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By Tripp Baltz
Financial advisers and broker-dealers in Colorado may soon face the most far-reaching state cybersecurity requirements in the U.S. if a proposed rule is approved by the state Division of Securities.
The proposal, set for a May 2 hearing, would establish a more comprehensive cybersecurity regime than New York’s recent financial services security rule. The Colorado rule would reach financial advisers and broker-dealers untouched by the New York rule. Other states are expected to follow follow suit in adopting financial services cybersecurity rules.
The Colorado rule would require entities with state securities licenses to conduct an annual assessment of their cybersecurity risks, Jerry Rome, Colorado Securities Commissioner, told Bloomberg BNA. Financial firms would also have to have written policies and procedures explaining how they are protecting clients’ personal and financial information, he said.
“We think it’s important for firms to start to think about this problem in a sort of rigorous way,” Rome said. “Firms have access to information where cybercriminals can gain access to client funds. You would think the clients would have an expectation the firms are taking reasonable steps to protect their privacy and financial information.”
The proposed rule is a “first step for us to send a message to firms about how they are assessing client risk and protecting information so clients can have some comfort level about their assets,” he said.
The rulemaking hearing comes after a long stakeholder outreach process, which generated largely positive feedback, Rome said. “We haven’t heard anything negative from licensees,” he said. “I don’t think this is going to generate much controversy.” The division licenses more than 700 investment adviser firms and another 7,000 individuals.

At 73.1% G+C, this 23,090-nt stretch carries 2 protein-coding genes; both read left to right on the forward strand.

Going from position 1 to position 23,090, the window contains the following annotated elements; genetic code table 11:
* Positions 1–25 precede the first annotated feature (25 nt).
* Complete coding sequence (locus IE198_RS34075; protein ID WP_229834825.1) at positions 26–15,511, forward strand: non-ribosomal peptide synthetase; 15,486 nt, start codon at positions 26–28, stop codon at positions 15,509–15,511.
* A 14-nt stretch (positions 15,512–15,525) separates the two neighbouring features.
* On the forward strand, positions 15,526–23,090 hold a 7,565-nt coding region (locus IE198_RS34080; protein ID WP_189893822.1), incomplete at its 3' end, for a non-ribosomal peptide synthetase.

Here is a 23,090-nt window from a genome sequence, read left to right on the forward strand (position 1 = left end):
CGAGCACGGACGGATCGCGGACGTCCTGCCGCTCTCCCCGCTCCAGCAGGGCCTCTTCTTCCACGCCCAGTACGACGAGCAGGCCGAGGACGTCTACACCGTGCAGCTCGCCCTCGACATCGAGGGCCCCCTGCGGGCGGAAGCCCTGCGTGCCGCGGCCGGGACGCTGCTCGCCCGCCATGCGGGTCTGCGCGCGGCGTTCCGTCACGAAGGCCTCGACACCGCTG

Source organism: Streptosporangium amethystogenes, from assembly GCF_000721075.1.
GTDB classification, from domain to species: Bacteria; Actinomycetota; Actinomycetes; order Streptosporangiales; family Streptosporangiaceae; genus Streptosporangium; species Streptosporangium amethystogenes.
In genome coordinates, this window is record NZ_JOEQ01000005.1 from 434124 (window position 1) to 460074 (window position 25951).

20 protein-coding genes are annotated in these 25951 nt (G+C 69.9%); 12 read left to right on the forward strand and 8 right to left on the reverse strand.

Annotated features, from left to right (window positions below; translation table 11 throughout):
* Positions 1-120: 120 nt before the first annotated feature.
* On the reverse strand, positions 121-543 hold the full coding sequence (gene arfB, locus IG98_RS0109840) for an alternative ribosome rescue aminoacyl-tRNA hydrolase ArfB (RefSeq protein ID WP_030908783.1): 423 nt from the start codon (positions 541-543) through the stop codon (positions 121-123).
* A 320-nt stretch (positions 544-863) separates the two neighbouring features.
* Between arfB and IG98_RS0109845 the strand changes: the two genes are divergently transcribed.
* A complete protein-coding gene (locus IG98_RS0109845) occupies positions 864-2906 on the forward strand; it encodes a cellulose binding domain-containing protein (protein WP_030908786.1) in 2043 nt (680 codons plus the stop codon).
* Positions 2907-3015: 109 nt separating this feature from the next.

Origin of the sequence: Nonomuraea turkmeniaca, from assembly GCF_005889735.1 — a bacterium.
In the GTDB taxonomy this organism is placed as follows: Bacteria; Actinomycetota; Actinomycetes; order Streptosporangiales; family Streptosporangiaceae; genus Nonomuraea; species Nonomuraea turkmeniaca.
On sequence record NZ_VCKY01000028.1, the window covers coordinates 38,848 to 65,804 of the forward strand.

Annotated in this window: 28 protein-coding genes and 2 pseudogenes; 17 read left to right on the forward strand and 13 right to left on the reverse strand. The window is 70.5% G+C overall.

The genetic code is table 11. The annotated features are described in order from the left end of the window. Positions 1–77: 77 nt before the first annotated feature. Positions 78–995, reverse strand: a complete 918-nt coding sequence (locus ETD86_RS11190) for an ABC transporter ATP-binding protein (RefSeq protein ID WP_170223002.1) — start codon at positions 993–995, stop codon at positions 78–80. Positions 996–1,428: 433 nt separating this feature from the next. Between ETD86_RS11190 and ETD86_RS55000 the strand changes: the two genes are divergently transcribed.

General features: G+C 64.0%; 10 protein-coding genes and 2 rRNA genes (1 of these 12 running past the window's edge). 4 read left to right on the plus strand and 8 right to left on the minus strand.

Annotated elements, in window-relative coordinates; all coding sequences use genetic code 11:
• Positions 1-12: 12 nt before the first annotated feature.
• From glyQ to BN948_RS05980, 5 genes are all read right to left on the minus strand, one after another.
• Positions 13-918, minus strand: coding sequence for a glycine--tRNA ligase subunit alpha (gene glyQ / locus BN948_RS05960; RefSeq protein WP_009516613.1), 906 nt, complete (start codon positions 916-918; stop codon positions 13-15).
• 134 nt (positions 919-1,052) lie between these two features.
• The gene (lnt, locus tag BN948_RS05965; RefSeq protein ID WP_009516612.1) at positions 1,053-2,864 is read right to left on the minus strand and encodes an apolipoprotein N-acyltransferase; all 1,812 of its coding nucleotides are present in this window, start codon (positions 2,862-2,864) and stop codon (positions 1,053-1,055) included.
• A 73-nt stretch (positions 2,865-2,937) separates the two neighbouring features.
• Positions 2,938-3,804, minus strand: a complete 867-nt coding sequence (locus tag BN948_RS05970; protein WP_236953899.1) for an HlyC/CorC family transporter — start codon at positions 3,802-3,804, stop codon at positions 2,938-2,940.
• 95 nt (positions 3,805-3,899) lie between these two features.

If approved by the division, the rule would likely take effect in mid-June, Rome said.
Colorado’s proposal would become the most comprehensive state rule governing advisers and broker-dealers, Melinda McLellan, a partner in the Privacy & Data Protection Group at BakerHostetler LLP in New York, told Bloomberg BNA. Similar rules were issued by the New York Department of Financial Services, but those rules—which took effect March 1—don’t apply to advisers and broker-dealers, she said.
Craig Newman, chair of the Privacy and Data Security practice at Patterson Belknap Webb & Tyler in New York, told Bloomberg BNA it will be “interesting to see what sort of comments are put forward at the hearing” in Colorado. Financial advisers and broker-dealers have a “risk profile that is much different than the financial institutions covered by the New York rule.”
McLellan said other states are likely to follow Colorado’s lead. “To the extent certain state governments may have concerns about lax regulatory oversight by the feds, we could see an increased appetite for taking on cybersecurity enforcement at the state level,” she said. However, she cautioned that predicting state legislation trends is difficult.
For example, although many thought a wave of states would enact payment card security laws to mirror the self-regulatory Payment Card Industry-Data Security Standard, only a few did, she said.
Rome noted that the North American Securities Administrators Association is working on a set of model cybersecurity rules.
Rome said the rule changes are designed to be “broad guidelines” with different requirements “depending on the size of the firm.” He said the division will incorporate checking for compliance into its “normal examination process.” The cybersecurity rules will be set up like any other compliance requirement, and “in the first go-round, expectations will be fairly low. If they haven’t put anything in place, they will get a deficiency letter. If we see things that are egregious, we will take a tougher approach.”
Jonathan Forman, counsel with BakerHostetler in New York who advises fund managers, investment advisers and broker-dealers, told Bloomberg BNA that Colorado’s rule isn’t unreasonable in requiring an annual risk assessment, which is already a part of good corporate governance. “The proposed rule is a recognition that cybersecurity compliance is now a cost of doing business,” he said. “Luckily, while the proposed rule is prescriptive, it allows advisers and broker-dealers to tailor their compliance programs to address their cybersecurity risk profiles.”
Still, firms have “legitimate concerns about what the proposed rule would require and how their compliance with it would be judged,” something the hearing should bear out, Forman said.
Newman said the question will be whether the Colorado rule, as drafted, is reasonable “or puts too much of a burden on small- and medium-sized businesses.” Too much regulation or a patchwork of requirements may lead to “a collective call for some uniformity of regulation to reduce the burden on these companies.”
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